Not Against Type

…but still appealing. Beyond the Vines introduces cotton canvas sneakers

Beyond the Vines has done good things with the humble cotton canvas. Their Carryall 01 in this fabric, for example, is an east-west tote that deserves much more attention than it really gets. It’s simple and smart, and those are the qualities that the brand has extended to their debut line of footwear, Type 01 (never mind that Nike, too, has a ‘Type’), also made with similar cotton canvas. In view of the unceasing love of bombastically-designed footwear, these lace-ups may look a tad too low-key, even juvenile, but their classic construction would stand them in good stead, in the face of constantly shifting trends.

Made of a 12-oz plain-weave canvas, also known as cotton duck, these sneakers are available only in one style, but it is the colour-blocked pair that spoke to us. Sure, they are nothing like the more daring chromatic schemes of Moonstar X Fennica kicks (available at Beams, Japan). Or the whimsical Comme des Garçons Play X Converse All-Stars, with the now-recognisable smiley-hearts, or the ‘Converse Addict’, which is N.Hoolywood reimagining the Chuck Taylor with archival fabrics of Undercover. Or, for those with edgier taste, the more advanced silhouette of the OAMC ‘Inflate’, with the exaggerated rubber corridor. Nope, Type 01 is not cast against type. They are, without doubt, classic plimsolls, but the subtle colour blocking does set them apart. And with the nicely rounded, slightly pointed toe box, perhaps the ideal shoes to strut into the New Year.

Beyond the Vines Type 01 canvas sneakers, SGD139, are available for men and women, in stores and online. Photo: Chin Boh Kay

Visited: Beyond The Vines Design Store

Joyfulness characterises the new space, bringing a bright spark in what is increasingly a bleak retail landscape

By Pearl Goh

Homegrown label Beyond the Vines (BTV), five years strong, is going big—and places. There are stores in Australia, Indonesia, the Philippines, and Thailand. And last month, the largest outlet—a “concept store” at Takashimaya Shopping Centre—was added to the two stores they already operate (other than a corner in Tangs). Not long after they opened their second pop-up (that became a permanent store) in Mandarin Gallery in 2016, I overheard the designer Thomas Wee, who, around that time had a boutique in the same complex, saying to someone, “Have you been to Beyond the Vines? They’re quite good.”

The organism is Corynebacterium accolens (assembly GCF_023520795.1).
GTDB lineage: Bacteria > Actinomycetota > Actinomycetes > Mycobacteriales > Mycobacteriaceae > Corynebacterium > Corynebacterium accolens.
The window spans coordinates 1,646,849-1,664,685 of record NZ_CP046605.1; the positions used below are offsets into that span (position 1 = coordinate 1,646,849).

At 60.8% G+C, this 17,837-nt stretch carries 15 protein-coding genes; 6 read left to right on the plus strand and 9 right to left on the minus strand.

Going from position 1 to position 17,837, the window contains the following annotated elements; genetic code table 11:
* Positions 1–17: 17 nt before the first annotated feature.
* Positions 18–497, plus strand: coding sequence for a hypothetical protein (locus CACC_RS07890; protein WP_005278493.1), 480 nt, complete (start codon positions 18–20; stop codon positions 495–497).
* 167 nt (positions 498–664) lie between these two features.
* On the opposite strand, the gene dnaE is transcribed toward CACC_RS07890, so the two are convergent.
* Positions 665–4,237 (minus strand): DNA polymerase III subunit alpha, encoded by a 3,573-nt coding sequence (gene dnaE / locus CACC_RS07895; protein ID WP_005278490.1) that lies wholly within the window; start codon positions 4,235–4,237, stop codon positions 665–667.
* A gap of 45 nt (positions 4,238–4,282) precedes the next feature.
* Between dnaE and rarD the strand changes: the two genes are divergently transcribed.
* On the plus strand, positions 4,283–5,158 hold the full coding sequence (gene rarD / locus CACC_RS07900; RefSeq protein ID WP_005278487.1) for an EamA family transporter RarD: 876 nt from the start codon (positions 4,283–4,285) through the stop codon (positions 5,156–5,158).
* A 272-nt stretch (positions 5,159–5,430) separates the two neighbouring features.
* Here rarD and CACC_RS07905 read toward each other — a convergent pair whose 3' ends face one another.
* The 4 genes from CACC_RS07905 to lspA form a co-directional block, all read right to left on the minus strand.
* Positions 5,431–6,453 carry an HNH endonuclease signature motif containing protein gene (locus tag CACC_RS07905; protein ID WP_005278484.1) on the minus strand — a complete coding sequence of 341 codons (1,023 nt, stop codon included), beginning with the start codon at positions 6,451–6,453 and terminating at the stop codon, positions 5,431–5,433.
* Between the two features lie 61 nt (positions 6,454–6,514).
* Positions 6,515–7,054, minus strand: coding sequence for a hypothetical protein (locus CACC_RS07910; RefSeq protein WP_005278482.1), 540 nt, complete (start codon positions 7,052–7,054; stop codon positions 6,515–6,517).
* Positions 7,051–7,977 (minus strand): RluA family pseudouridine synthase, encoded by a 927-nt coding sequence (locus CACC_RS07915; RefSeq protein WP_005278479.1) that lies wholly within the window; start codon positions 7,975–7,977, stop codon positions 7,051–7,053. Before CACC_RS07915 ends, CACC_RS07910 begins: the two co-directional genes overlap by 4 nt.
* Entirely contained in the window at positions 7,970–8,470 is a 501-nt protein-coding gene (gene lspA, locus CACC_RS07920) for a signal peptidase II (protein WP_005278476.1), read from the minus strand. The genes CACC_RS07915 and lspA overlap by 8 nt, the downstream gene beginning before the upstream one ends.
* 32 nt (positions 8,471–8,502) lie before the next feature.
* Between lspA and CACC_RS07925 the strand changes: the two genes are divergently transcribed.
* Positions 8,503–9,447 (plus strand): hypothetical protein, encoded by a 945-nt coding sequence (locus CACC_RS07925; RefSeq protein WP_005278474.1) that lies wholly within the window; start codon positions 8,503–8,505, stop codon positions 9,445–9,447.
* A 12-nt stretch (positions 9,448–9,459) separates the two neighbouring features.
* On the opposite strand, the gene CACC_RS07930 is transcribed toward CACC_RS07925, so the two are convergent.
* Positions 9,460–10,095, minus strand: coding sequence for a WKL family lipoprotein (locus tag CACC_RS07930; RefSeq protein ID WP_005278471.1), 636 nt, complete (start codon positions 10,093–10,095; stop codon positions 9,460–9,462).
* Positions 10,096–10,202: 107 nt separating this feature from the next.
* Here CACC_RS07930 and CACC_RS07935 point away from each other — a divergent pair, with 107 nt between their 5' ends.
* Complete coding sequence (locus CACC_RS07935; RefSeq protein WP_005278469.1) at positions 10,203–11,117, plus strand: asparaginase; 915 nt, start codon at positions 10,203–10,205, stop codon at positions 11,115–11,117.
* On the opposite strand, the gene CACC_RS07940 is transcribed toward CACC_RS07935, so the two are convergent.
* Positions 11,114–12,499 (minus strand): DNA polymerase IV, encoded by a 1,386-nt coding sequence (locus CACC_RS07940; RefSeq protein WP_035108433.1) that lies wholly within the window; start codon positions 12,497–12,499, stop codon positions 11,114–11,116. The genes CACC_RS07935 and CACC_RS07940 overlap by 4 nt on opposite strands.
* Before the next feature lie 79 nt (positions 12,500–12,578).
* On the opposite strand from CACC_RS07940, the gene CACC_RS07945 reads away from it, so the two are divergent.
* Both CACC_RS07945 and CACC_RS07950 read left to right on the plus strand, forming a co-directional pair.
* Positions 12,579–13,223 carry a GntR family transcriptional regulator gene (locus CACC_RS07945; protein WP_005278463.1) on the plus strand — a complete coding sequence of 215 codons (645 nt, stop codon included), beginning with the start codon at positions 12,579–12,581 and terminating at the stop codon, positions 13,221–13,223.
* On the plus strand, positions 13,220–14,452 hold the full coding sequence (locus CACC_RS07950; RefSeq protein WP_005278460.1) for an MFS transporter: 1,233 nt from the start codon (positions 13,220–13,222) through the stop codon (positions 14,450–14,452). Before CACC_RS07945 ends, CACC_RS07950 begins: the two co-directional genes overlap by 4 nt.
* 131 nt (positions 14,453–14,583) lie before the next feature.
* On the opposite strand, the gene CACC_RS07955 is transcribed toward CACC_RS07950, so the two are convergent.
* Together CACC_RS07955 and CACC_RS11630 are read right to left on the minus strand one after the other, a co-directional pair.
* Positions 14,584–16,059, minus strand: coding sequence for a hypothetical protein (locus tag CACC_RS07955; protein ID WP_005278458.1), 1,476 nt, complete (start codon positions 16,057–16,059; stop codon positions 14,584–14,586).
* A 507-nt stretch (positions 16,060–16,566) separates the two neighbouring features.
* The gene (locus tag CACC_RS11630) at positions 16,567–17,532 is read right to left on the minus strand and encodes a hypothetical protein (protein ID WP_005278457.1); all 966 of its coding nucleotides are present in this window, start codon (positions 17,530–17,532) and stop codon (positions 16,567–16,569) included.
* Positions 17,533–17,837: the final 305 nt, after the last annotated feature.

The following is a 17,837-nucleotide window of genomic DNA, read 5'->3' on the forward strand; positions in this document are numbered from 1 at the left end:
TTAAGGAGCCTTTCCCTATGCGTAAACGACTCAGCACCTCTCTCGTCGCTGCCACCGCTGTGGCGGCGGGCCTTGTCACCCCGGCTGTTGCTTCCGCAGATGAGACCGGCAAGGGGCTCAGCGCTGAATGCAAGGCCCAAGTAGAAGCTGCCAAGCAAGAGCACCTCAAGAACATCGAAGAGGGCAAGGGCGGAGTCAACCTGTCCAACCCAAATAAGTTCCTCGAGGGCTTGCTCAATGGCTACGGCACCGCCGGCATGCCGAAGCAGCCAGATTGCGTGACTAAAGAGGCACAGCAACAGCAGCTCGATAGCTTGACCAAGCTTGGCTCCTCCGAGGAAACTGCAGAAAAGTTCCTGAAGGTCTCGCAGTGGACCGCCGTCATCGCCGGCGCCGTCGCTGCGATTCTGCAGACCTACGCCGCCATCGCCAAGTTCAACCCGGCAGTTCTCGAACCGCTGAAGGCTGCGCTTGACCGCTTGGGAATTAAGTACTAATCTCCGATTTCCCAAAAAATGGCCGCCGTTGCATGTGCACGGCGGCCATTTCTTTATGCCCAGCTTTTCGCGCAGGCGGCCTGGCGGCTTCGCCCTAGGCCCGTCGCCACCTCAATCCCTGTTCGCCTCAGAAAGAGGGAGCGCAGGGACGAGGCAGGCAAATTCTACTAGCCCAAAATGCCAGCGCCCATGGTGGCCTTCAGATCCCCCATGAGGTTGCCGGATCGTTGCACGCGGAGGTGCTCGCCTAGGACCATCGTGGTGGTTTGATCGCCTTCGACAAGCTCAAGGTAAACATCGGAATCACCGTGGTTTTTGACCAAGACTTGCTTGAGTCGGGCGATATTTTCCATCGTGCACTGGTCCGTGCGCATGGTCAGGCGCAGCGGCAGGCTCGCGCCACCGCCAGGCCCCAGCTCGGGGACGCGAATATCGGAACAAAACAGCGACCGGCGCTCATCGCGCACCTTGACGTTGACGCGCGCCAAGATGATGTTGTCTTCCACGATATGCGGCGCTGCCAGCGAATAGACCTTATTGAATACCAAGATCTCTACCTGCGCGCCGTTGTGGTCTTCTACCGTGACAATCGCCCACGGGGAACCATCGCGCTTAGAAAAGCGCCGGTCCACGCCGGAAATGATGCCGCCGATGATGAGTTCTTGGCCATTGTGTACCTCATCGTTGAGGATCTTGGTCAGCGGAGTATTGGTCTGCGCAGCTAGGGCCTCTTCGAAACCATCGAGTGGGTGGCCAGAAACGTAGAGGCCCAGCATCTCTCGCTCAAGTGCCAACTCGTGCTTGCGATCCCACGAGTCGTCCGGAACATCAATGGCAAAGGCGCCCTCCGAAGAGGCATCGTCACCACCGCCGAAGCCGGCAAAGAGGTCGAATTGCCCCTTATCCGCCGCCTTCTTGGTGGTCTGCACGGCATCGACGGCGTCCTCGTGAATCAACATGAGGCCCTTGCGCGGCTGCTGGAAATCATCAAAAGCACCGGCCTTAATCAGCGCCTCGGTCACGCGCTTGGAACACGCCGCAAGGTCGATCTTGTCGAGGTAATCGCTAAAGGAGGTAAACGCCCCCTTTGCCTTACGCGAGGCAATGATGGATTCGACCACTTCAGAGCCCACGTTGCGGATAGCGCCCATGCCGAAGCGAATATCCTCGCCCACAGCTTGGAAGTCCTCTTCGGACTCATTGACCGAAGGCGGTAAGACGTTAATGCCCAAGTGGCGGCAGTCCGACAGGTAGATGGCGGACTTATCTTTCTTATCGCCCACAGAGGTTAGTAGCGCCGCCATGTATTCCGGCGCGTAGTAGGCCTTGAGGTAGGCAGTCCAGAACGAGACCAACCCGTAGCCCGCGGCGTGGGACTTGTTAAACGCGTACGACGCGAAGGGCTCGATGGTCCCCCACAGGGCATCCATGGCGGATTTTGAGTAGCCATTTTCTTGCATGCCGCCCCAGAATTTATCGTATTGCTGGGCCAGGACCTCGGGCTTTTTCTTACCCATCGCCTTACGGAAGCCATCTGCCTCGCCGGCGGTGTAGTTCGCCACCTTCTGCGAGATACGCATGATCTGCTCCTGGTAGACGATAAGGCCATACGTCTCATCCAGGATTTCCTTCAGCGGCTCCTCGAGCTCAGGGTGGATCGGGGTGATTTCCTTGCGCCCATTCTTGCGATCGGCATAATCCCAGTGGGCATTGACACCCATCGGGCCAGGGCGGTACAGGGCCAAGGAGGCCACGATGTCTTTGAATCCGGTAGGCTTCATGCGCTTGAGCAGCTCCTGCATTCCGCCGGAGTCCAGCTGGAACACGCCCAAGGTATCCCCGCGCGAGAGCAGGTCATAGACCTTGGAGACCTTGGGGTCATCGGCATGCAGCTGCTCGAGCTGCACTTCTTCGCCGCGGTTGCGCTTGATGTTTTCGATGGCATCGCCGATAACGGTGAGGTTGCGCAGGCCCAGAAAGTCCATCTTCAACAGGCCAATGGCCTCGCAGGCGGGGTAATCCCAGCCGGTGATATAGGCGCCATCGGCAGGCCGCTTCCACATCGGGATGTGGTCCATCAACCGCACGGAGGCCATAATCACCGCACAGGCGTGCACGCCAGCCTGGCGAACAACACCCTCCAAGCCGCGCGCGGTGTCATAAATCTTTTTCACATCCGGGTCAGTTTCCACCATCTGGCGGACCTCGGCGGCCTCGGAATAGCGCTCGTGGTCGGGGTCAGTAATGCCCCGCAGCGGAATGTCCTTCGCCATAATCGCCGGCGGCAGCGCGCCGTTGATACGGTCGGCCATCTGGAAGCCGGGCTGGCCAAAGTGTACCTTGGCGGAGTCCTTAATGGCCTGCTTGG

Owners, husband and wife Daniel Chew and Rebecca Ting, received considerable publicity in the early days, and members of the media were singing the praises of the brand’s calculated minimalism. I was not—and am still—unsure if Singaporean women really take to clothing stripped of visible details or those that may fall on the side of bland. My initial reaction to BTV was one of detachment: these were not challenging designs. Sure, the clothes had an ease about them, the slip-them-on-and-forget-about-them effortlessness, but aesthetically, they were somewhat one-track. Their steady growth, however, must mean they have been doing things right.

When their 2,000 sq ft “flagship” Funan store opened in 2019, Beyond the Vines had fine-tuned the clean aesthetics that continue to lure what one stylist called the “CBD crowd”. Prior to this, BTV was, to me, coasting: the familiar and the safe dominated. But by the time of the Funan store launch, they were more valiant with colours, sometimes offering unexpected pairings, all the while keeping to their familiar tented shapes. While, the Chews told the media they design for “women at large”, they imbued their brand with a clear aesthetic that seemed more distinct than those of their competitors aiming for the same huge slice of the pie, such as their immediate neighbour in Funan, Love, Bonito.